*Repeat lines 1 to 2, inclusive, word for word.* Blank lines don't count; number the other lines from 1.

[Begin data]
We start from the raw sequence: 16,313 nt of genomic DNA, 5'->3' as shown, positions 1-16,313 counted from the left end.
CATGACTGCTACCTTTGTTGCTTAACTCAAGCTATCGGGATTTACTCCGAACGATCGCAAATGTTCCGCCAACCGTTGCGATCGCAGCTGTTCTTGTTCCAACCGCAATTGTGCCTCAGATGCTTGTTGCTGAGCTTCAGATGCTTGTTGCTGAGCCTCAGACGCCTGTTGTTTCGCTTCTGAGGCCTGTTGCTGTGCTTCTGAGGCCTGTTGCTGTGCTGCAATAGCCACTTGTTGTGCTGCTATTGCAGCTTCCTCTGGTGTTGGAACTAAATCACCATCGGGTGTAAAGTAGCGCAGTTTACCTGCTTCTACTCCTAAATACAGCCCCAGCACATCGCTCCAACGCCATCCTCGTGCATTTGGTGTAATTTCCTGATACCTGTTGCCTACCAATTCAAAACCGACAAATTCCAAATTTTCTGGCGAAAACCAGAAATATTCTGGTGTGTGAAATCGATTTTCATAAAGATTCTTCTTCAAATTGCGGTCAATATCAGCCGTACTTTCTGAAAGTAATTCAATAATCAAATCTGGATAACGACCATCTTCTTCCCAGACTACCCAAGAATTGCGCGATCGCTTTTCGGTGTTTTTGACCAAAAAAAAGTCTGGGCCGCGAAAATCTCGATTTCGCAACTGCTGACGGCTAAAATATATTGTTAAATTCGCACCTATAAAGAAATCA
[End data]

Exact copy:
We start from the raw sequence: 16,313 nt of genomic DNA, 5'->3' as shown, positions 1-16,313 counted from the left end.
CATGACTGCTACCTTTGTTGCTTAACTCAAGCTATCGGGATTTACTCCGAACGATCGCAAATGTTCCGCCAACCGTTGCGATCGCAGCTGTTCTTGTTCCAACCGCAATTGTGCCTCAGATGCTTGTTGCTGAGCTTCAGATGCTTGTTGCTGAGCCTCAGACGCCTGTTGTTTCGCTTCTGAGGCCTGTTGCTGTGCTTCTGAGGCCTGTTGCTGTGCTGCAATAGCCACTTGTTGTGCTGCTATTGCAGCTTCCTCTGGTGTTGGAACTAAATCACCATCGGGTGTAAAGTAGCGCAGTTTACCTGCTTCTACTCCTAAATACAGCCCCAGCACATCGCTCCAACGCCATCCTCGTGCATTTGGTGTAATTTCCTGATACCTGTTGCCTACCAATTCAAAACCGACAAATTCCAAATTTTCTGGCGAAAACCAGAAATATTCTGGTGTGTGAAATCGATTTTCATAAAGATTCTTCTTCAAATTGCGGTCAATATCAGCCGTACTTTCTGAAAGTAATTCAATAATCAAATCTGGATAACGACCATCTTCTTCCCAGACTACCCAAGAATTGCGCGATCGCTTTTCGGTGTTTTTGACCAAAAAAAAGTCTGGGCCGCGAAAATCTCGATTTCGCAACTGCTGACGGCTAAAATATATTGTTAAATTCGCACCTATAAAGAAATCA